207. Letter From the Director of the Office of Philippine and Southeast Asian Affairs (Young) to the Ambassador in Vietnam (Reinhardt)1

Dear Freddie: The issue of elections in 1956 and consultations with the Viet Minh are the current top-drawer aspects of Viet-Nam. A brief NSC paper was prepared for the Council’s consideration on June 9, which we discussed Wednesday afternoon with the Secretary.2 For various reasons, it was decided to recommend indefinite postponement of the Council’s consideration of the paper, which the Council accepted. I am attaching a copy of the briefing memoranda I did for the Secretary on this subject, as well as some informal notes on our meeting with him.3

Some of us are quite impressed with the position of Diem as reported in your telegrams. It seems to us it makes a lot of sense for him to get his position worked out with the French and ensure Big [Page 445] Three support of his government. There is also a good deal of merit in his claims that he must not associate himself in any way with the Geneva Accord and that he must have some democratic mandate before entering into such a serious matter as consultations with the Viet Minh. Vietnamese officials betray a good deal of apprehension and suspicion which I think is well founded. Will they not be exposed to tremendous pressures to compromise with the Viet Minh? Is there not a possibility that they might have to accept some agreement which would in effect result in a Viet Minh victory? These are real concerns. The thinking here is more and more that the United States, itself not a signatory, should not try to compel Diem to follow through precisely according to the Geneva Accords. It may be that his way could be a lot more effective.

This will run into numerous difficulties and risks. The French, British and Indians are going to press us hard to force him into line. There may be even another crisis over Diem, this time with the French laying down an ultimatum that Diem must go or else. Also the Viet Minh will probably strike up a belligerent and threatening barrage of words. This may in turn be coupled with subversive and terrorist activities in the South. Ultimately, of course, there is the threat of a Viet Minh invasion.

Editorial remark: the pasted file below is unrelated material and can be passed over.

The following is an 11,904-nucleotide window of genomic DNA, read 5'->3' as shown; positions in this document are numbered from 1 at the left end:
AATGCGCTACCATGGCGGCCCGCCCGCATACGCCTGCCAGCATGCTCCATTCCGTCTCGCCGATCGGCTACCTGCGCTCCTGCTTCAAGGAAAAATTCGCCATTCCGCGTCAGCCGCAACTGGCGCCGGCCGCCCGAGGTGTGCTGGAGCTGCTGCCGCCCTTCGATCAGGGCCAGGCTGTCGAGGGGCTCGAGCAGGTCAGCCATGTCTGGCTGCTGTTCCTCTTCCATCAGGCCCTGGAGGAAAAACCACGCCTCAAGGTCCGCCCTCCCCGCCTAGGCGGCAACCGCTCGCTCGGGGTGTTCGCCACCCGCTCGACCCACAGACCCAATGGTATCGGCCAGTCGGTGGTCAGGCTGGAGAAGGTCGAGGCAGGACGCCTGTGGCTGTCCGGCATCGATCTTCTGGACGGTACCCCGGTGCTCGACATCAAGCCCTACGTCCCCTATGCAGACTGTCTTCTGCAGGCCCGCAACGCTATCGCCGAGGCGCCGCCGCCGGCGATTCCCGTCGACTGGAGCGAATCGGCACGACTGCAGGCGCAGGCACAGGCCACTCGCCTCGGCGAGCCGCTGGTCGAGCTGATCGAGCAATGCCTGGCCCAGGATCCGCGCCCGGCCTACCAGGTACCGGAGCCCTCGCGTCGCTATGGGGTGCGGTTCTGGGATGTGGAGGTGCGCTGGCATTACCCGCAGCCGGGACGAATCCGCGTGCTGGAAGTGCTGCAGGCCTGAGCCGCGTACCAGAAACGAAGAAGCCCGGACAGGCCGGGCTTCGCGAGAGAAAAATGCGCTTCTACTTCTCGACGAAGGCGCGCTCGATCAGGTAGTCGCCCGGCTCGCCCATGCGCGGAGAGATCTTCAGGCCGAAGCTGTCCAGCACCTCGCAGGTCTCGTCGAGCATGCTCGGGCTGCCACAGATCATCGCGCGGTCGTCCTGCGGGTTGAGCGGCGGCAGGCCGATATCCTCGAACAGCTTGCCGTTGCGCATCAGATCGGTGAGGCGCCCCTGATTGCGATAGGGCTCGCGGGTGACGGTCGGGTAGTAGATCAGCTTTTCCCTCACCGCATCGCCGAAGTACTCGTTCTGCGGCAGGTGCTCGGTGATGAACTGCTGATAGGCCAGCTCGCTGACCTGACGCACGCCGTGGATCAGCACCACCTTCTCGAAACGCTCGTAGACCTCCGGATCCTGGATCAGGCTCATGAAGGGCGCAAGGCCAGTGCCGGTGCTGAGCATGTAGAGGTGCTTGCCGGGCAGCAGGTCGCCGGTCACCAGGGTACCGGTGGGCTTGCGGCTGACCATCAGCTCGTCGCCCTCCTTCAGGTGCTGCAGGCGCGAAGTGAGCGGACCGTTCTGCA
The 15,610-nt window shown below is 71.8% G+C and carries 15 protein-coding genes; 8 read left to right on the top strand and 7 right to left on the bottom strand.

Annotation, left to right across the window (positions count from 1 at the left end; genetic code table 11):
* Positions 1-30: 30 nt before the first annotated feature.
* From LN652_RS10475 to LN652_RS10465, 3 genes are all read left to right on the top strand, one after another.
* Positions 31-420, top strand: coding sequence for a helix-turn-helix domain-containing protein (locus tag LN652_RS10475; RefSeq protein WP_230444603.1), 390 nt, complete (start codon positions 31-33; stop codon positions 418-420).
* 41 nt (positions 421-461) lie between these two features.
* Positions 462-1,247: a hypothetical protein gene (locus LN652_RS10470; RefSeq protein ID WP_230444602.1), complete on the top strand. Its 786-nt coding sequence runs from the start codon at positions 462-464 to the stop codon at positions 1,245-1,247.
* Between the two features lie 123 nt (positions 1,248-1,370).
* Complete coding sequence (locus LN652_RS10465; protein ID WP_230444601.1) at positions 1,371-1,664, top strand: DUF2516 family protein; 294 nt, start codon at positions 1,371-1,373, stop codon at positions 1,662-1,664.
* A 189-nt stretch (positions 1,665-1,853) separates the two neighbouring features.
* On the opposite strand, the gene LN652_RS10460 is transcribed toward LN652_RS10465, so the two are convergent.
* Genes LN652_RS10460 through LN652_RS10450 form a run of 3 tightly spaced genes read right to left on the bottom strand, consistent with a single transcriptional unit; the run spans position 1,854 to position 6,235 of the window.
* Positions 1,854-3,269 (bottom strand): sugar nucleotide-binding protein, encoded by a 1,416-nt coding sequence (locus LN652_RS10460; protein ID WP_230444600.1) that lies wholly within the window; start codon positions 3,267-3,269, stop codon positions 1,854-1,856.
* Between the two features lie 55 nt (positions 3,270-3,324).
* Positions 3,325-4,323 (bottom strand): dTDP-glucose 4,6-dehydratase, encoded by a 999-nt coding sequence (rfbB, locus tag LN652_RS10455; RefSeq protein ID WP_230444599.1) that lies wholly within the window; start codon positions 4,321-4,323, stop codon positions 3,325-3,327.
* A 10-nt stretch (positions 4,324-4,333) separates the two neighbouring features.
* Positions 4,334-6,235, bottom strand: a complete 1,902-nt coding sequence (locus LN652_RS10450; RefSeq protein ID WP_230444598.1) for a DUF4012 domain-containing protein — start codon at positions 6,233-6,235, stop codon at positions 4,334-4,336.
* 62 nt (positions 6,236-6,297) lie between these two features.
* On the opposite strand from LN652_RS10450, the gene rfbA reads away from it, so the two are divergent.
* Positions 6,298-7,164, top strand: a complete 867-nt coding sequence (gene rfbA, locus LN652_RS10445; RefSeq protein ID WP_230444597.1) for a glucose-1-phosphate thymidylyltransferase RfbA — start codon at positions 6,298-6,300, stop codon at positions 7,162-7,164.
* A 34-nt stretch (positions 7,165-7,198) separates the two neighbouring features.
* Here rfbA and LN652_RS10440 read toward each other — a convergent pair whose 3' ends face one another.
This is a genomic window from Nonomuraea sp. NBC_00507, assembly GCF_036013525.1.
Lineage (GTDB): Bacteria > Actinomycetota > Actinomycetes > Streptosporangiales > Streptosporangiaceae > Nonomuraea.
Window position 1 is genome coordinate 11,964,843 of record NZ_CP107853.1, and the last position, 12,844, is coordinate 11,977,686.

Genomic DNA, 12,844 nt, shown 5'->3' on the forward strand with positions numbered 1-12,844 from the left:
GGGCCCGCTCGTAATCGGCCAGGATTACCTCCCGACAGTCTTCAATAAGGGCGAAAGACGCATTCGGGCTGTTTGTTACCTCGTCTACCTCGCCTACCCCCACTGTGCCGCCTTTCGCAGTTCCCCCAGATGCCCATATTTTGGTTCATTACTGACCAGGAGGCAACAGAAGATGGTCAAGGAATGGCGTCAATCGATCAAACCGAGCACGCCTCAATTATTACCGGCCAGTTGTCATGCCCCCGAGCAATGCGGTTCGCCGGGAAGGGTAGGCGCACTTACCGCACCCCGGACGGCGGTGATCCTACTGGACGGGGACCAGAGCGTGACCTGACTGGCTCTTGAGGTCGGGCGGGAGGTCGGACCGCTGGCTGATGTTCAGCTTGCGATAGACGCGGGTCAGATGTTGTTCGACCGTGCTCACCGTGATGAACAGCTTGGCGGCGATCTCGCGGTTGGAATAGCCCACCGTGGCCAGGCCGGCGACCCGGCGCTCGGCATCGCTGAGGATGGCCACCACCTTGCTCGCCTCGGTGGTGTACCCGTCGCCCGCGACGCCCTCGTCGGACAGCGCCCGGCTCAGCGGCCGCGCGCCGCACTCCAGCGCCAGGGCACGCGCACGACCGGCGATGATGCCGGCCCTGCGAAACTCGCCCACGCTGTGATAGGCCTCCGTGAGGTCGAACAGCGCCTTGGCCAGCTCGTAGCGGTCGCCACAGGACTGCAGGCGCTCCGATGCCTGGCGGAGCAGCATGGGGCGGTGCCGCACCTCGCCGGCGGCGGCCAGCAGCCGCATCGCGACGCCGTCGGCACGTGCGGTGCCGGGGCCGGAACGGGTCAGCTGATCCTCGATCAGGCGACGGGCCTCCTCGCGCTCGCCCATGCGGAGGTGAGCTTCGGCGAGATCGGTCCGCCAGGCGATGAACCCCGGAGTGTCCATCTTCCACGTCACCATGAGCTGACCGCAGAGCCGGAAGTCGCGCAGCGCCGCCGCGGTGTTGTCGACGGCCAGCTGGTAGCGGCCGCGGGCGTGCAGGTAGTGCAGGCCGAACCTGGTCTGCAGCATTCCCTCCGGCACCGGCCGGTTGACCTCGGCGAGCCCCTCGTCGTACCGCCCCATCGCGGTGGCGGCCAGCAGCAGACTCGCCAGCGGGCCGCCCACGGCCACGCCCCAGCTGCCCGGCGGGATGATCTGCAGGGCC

On the other hand Diem may be in a strong position nationally and internationally. He is trying to save people from Communism. He does not want to be forced into complying with a document he rejected and has never recognized. He does not want to assume the position of a dictator engaging in profoundly important talks with the enemy before there is some democratic expression in the South giving him a valid and legal mandate. He is not going to be forced into this by the French. On the other hand the Viet Minh in the eyes of the Vietnamese are forcing the Geneva Accords on the country and are working closely with the French to do this. In the United States, and I suspect many other countries, there will be great sympathy and support for Diem and the Nationalists.

These are just tentative views but we are trying to work up something for high level decisions.

With very good wishes,


Kenneth T. Young, Jr.
  1. Source: Department of State, Saigon Embassy Files: Lot 61 F 22. Top Secret; Official–Informal.
  2. See Document 204.
  3. The notes were not attached to the source text; for texts of the briefing memoranda, see Documents 203 and 205.